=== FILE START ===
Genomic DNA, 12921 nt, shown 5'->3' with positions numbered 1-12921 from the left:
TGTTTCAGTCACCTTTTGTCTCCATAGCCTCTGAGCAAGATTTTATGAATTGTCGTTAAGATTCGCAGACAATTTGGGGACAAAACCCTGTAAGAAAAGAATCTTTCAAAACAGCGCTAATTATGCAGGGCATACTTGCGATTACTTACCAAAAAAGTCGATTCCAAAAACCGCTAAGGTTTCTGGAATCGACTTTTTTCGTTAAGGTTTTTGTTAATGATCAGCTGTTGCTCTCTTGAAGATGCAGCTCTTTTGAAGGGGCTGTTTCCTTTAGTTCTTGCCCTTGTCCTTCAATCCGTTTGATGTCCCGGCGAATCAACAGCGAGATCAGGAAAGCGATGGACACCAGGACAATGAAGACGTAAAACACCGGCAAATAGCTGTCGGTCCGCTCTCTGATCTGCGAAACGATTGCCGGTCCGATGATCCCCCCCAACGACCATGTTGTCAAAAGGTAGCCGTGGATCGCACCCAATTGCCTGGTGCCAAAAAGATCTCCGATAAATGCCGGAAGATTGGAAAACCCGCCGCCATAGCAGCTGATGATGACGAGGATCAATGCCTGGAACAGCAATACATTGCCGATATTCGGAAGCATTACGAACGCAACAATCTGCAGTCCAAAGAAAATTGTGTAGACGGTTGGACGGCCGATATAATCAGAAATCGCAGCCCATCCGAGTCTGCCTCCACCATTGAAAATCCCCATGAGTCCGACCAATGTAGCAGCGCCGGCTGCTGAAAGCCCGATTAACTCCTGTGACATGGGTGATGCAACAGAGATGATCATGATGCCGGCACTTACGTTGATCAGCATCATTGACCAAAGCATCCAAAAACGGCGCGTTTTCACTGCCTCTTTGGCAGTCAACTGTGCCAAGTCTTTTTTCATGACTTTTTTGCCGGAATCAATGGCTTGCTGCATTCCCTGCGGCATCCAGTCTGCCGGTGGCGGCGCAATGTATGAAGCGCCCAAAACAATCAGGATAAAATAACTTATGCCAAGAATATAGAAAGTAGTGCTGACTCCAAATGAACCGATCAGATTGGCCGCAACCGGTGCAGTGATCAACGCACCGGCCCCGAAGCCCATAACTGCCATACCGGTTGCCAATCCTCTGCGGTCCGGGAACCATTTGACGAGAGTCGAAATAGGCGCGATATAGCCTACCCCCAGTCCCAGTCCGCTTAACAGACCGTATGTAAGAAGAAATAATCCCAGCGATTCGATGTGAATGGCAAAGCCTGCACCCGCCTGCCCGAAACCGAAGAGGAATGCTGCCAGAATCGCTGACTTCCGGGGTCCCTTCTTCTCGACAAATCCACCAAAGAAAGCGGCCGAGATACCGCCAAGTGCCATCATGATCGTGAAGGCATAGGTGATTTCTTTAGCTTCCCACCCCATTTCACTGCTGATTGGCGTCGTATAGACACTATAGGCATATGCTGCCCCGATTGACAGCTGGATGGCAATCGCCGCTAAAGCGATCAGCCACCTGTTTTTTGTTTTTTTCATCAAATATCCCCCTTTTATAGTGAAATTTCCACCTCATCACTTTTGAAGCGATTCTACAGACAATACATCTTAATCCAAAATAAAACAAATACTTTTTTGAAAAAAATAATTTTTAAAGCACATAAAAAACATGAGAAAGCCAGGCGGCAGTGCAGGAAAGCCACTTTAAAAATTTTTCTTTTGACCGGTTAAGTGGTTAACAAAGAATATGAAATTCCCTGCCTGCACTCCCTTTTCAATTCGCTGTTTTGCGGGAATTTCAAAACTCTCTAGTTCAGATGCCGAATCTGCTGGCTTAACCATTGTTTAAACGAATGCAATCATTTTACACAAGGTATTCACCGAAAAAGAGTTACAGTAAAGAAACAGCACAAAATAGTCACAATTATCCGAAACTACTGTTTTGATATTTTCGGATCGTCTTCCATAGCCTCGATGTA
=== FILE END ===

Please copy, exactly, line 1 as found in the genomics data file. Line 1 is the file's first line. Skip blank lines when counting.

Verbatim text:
Genomic DNA, 12921 nt, shown 5'->3' with positions numbered 1-12921 from the left: